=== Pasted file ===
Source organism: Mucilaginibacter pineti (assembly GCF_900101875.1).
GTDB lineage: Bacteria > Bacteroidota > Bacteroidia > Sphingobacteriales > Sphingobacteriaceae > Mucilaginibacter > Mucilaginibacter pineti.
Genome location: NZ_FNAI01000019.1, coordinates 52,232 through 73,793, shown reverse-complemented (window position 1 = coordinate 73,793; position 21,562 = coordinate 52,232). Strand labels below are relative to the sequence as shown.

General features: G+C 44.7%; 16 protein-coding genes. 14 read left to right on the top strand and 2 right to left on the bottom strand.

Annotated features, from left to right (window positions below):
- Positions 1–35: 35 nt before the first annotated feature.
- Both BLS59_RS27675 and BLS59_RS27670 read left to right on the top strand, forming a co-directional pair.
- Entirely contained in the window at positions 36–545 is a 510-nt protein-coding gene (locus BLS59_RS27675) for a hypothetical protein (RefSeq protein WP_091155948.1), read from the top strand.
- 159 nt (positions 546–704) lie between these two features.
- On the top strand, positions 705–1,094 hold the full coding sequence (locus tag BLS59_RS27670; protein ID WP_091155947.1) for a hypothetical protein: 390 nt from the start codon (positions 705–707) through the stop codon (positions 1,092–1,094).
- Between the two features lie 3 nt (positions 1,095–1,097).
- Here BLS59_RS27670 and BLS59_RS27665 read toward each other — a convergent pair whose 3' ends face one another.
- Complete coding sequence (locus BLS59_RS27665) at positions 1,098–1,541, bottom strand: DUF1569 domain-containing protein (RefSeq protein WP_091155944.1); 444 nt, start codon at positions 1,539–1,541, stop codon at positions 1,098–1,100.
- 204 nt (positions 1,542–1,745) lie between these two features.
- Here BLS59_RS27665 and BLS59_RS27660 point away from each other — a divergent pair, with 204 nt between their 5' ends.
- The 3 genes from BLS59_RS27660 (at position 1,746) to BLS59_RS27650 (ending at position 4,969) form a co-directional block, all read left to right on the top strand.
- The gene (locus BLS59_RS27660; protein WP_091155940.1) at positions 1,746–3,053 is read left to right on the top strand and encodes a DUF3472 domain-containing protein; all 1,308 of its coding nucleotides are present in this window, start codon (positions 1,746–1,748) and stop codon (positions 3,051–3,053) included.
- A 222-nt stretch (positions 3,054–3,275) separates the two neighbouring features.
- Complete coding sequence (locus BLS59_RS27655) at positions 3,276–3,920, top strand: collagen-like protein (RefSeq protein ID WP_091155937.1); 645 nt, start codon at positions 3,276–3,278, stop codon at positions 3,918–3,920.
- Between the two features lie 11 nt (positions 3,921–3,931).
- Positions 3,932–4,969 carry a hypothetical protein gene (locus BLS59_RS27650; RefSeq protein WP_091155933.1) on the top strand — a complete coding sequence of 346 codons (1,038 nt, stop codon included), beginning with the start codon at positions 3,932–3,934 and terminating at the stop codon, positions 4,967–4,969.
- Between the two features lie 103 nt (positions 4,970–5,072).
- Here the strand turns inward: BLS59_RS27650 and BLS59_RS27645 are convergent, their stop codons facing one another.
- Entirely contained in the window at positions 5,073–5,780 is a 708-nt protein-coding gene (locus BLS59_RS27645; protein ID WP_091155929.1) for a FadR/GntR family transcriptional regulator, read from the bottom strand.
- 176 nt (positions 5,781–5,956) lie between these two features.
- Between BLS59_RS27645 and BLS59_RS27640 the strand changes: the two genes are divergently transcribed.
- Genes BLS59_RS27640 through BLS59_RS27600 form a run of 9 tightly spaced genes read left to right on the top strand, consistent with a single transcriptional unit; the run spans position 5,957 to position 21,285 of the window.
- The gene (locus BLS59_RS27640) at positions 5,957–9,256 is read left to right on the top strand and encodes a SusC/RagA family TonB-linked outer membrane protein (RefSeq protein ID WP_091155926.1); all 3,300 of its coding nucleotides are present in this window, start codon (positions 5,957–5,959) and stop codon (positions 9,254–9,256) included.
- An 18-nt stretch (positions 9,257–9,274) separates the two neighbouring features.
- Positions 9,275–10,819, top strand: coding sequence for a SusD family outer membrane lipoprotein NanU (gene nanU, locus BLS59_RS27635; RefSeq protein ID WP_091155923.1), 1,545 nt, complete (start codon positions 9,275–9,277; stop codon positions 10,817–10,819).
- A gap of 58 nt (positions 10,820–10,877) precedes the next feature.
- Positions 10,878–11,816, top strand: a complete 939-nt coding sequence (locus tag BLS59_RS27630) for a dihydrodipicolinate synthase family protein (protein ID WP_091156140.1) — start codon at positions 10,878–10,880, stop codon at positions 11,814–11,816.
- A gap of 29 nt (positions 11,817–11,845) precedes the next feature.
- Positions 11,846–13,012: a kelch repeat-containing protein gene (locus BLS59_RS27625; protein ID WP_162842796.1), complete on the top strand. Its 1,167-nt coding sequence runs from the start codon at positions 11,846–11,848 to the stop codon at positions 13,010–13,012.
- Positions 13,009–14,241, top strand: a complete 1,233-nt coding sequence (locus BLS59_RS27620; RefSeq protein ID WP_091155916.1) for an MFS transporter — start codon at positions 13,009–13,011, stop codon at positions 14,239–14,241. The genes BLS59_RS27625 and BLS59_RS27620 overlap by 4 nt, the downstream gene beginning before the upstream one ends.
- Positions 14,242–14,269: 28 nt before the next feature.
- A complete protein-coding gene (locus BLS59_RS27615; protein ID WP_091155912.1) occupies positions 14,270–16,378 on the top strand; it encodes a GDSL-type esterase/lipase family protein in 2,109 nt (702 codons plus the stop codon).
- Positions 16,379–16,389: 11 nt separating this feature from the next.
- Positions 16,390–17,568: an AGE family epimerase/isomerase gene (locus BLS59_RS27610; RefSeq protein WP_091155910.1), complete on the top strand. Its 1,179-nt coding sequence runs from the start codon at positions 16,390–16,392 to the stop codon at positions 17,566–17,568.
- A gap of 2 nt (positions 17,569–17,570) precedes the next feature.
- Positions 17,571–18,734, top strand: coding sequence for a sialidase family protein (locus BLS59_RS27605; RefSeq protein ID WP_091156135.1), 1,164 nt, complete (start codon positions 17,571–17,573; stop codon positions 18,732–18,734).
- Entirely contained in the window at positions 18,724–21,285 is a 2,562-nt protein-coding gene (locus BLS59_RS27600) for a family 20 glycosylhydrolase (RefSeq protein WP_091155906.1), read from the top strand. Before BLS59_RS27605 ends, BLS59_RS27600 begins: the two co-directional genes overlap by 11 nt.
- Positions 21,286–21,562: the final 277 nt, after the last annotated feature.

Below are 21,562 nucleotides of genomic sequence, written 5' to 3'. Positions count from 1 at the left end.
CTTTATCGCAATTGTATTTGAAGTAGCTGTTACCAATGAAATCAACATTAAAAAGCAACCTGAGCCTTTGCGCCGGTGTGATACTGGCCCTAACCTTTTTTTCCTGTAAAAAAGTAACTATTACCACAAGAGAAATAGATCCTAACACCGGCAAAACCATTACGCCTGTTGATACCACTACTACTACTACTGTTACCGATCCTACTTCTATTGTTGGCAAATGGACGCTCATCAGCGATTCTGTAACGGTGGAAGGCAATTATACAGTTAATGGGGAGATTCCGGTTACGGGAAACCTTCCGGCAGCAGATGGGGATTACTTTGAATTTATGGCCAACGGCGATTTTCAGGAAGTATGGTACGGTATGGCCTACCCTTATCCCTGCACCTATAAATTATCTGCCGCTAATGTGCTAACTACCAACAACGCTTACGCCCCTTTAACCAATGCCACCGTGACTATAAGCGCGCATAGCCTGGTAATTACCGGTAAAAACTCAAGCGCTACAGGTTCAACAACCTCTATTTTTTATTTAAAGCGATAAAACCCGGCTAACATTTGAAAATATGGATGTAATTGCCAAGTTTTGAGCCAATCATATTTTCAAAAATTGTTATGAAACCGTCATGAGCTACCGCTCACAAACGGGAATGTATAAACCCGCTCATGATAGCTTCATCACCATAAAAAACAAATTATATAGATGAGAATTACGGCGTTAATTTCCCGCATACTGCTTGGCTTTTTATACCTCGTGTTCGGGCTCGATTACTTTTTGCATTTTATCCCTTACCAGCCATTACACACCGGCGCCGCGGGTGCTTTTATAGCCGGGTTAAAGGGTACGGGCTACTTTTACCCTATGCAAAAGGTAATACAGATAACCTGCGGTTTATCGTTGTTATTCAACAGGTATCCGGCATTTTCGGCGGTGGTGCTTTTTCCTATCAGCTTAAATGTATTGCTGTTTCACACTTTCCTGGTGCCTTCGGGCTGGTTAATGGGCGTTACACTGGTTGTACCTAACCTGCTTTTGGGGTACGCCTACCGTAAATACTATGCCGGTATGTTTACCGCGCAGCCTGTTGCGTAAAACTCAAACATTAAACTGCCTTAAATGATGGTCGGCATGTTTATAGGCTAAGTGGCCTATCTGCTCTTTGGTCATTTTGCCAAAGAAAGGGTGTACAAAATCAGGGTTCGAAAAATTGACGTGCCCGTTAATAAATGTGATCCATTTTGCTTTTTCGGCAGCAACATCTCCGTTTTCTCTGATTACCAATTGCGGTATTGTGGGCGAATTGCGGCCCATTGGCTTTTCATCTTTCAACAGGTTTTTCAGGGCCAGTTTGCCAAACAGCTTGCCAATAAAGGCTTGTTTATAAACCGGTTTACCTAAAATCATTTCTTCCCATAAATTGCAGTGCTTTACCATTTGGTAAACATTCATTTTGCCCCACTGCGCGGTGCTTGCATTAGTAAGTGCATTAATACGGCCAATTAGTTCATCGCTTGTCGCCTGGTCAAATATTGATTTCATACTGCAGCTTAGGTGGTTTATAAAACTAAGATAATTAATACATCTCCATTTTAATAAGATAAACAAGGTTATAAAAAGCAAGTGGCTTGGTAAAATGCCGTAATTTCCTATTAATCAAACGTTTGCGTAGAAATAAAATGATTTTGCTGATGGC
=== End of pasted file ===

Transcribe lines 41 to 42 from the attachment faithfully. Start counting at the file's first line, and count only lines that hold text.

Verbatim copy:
- Positions 17,571–18,734, top strand: coding sequence for a sialidase family protein (locus BLS59_RS27605; RefSeq protein ID WP_091156135.1), 1,164 nt, complete (start codon positions 17,571–17,573; stop codon positions 18,732–18,734).
- Entirely contained in the window at positions 18,724–21,285 is a 2,562-nt protein-coding gene (locus BLS59_RS27600) for a family 20 glycosylhydrolase (RefSeq protein WP_091155906.1), read from the top strand. Before BLS59_RS27605 ends, BLS59_RS27600 begins: the two co-directional genes overlap by 11 nt.